Earth Imaging Journal: Remote Sensing, Satellite Images, Satellite Imagery
Breaking News
Verus® Research Awarded U.S. Army Contract for Directed Energy System Placement Analysis Capability
Albuquerque, N.M. – Verus® Research, a New Mexico-based team...
Map of the Month: GfK Retail Purchasing Power, Germany 2021
GfK’s Map of the Month for December shows the...
Space Foundation Opens Registration for 37th Space Symposium, To Be Held April 4-7, 2022
COLORADO SPRINGS, Colo.  — Space Foundation, a nonprofit advocate...
UP42 Joins the BDI NewSpace Initiative on Its Mission to Foster the German Economy and Innovation
The Berlin-based geospatial start-up becomes an official member of...
Introducing TomTom IndiGO: The world’s first open digital cockpit software platform for carmakers
AMSTERDAM - TomTom (TOM2), the geolocation technology specialist, today...
saharan_scene

This sandy image of the Sahara, captured by Japan’s ALOS satellite, shows evidence of a wetter time.

Satellites provide the perfect way to capture images of the Sahara as well as to observe and monitor such barren and hostile landscapes, where the heat and lack of water make them unwelcome to other means of measurement.

In this image, a large area of rock appearing purple stretches across the right side of the image, with fluvial erosion patterns testament to an earlier time when the area received more rainfall. Today, this area sees an average of about 10 mm of rainfall per year.

Japan’s ALOS satellite recorded this image on Jan. 28, 2011, and it’s being shared by the European Space Agency. The agency uses its multimission ground systems to acquire, process, distribute and archive data from the satellite.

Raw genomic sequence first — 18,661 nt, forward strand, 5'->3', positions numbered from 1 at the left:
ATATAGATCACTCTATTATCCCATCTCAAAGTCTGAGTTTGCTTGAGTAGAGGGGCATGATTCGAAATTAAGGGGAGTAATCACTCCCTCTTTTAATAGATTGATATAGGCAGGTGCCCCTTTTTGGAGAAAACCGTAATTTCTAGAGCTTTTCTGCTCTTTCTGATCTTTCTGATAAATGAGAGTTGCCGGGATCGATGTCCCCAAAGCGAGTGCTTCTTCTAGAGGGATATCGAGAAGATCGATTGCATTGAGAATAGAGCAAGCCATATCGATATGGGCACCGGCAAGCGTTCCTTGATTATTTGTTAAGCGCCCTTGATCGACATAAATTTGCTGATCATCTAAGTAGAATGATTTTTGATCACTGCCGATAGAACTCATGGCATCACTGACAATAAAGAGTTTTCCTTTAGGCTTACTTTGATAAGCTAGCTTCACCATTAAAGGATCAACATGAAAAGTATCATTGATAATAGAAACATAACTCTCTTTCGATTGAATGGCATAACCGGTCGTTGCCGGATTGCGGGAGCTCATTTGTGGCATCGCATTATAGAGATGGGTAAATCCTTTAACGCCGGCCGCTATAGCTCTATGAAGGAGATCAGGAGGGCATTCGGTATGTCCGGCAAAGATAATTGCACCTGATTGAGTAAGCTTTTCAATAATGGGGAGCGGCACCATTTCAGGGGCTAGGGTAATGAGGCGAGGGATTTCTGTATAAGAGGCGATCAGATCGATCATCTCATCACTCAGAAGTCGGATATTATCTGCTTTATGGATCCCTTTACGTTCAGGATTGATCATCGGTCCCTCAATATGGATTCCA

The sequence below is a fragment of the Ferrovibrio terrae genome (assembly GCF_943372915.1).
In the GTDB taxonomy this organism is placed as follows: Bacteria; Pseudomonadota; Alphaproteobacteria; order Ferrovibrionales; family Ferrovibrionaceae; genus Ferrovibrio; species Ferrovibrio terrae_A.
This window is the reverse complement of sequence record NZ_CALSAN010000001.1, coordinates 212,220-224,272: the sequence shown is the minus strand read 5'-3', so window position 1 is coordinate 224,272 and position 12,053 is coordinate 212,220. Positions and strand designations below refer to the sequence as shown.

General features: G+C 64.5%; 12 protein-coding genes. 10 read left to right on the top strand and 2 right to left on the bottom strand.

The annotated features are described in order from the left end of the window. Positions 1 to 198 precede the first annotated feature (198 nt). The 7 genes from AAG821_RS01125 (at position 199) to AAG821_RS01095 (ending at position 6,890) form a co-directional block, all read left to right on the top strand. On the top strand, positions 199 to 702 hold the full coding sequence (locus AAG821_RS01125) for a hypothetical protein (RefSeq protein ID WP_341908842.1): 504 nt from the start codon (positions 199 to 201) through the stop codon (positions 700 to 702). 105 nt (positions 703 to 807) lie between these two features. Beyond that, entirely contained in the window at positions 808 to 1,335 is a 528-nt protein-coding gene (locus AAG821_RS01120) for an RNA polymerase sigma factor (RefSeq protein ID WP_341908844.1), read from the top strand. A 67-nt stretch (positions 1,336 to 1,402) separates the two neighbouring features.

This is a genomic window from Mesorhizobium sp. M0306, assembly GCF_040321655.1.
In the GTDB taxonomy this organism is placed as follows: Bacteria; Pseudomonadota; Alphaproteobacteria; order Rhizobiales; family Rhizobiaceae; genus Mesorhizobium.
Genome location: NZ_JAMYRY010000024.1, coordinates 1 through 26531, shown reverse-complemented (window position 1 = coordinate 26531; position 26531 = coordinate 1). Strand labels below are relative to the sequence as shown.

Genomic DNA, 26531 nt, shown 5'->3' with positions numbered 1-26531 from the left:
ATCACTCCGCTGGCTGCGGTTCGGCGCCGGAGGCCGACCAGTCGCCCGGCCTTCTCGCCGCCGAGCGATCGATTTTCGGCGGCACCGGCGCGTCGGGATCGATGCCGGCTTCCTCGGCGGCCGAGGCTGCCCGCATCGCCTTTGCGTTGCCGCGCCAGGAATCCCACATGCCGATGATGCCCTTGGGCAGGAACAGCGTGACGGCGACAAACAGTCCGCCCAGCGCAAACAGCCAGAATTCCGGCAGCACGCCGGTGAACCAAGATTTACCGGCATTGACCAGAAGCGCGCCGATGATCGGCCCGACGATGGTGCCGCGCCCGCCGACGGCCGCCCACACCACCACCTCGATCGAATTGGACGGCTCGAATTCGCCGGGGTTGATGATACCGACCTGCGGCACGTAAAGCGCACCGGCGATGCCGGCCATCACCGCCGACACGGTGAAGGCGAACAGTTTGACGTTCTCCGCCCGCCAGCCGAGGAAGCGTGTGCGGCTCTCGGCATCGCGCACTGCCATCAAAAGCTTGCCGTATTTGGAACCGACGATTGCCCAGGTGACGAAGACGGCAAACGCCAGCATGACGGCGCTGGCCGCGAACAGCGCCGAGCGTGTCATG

The desolate nature of deserts, with constantly changing dunes due to wind, provide striking images of areas not favorable to human habitation.

Read the full story here.

Comments are closed.

  • Nov 18, 2014
  • Comments Off on Sharing a Sandy Saharan Scene
  • Uncategorized
  • 1479 Views
saharan_scene

This sandy image of the Sahara, captured by Japan’s ALOS satellite, shows evidence of a wetter time.

Satellites provide the perfect way to capture images of the Sahara as well as to observe and monitor such barren and hostile landscapes, where the heat and lack of water make them unwelcome to other means of measurement.

In this image, a large area of rock appearing purple stretches across the right side of the image, with fluvial erosion patterns testament to an earlier time when the area received more rainfall. Today, this area sees an average of about 10 mm of rainfall per year.

Japan’s ALOS satellite recorded this image on Jan. 28, 2011, and it’s being shared by the European Space Agency. The agency uses its multimission ground systems to acquire, process, distribute and archive data from the satellite.

The desolate nature of deserts, with constantly changing dunes due to wind, provide striking images of areas not favorable to human habitation.

Read the full story here.

Comments are closed.